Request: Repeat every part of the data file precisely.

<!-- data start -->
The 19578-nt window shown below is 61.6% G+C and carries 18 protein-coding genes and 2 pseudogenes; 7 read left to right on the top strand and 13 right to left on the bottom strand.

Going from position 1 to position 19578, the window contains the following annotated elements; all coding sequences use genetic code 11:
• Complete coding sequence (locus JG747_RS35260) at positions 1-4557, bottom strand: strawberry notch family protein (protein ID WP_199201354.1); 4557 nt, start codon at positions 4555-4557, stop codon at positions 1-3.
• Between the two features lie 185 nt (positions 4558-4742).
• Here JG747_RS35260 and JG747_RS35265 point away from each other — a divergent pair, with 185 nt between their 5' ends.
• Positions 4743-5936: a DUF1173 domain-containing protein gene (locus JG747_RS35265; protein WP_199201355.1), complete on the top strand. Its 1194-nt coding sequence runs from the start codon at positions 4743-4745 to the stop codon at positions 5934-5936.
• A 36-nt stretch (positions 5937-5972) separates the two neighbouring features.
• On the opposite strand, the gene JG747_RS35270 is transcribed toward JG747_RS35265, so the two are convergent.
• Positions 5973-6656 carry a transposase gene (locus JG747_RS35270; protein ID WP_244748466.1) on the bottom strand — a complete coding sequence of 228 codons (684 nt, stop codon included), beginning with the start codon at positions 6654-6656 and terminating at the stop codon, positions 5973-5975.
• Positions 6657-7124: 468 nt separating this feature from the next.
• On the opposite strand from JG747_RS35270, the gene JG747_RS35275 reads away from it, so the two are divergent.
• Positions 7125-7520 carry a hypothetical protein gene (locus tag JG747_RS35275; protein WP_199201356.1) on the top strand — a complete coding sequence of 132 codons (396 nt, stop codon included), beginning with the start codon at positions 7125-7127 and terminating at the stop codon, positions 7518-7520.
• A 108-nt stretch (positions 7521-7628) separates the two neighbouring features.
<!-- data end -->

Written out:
The 19578-nt window shown below is 61.6% G+C and carries 18 protein-coding genes and 2 pseudogenes; 7 read left to right on the top strand and 13 right to left on the bottom strand.

Going from position 1 to position 19578, the window contains the following annotated elements; all coding sequences use genetic code 11:
• Complete coding sequence (locus JG747_RS35260) at positions 1-4557, bottom strand: strawberry notch family protein (protein ID WP_199201354.1); 4557 nt, start codon at positions 4555-4557, stop codon at positions 1-3.
• Between the two features lie 185 nt (positions 4558-4742).
• Here JG747_RS35260 and JG747_RS35265 point away from each other — a divergent pair, with 185 nt between their 5' ends.
• Positions 4743-5936: a DUF1173 domain-containing protein gene (locus JG747_RS35265; protein WP_199201355.1), complete on the top strand. Its 1194-nt coding sequence runs from the start codon at positions 4743-4745 to the stop codon at positions 5934-5936.
• A 36-nt stretch (positions 5937-5972) separates the two neighbouring features.
• On the opposite strand, the gene JG747_RS35270 is transcribed toward JG747_RS35265, so the two are convergent.
• Positions 5973-6656 carry a transposase gene (locus JG747_RS35270; protein ID WP_244748466.1) on the bottom strand — a complete coding sequence of 228 codons (684 nt, stop codon included), beginning with the start codon at positions 6654-6656 and terminating at the stop codon, positions 5973-5975.
• Positions 6657-7124: 468 nt separating this feature from the next.
• On the opposite strand from JG747_RS35270, the gene JG747_RS35275 reads away from it, so the two are divergent.
• Positions 7125-7520 carry a hypothetical protein gene (locus tag JG747_RS35275; protein WP_199201356.1) on the top strand — a complete coding sequence of 132 codons (396 nt, stop codon included), beginning with the start codon at positions 7125-7127 and terminating at the stop codon, positions 7518-7520.
• A 108-nt stretch (positions 7521-7628) separates the two neighbouring features.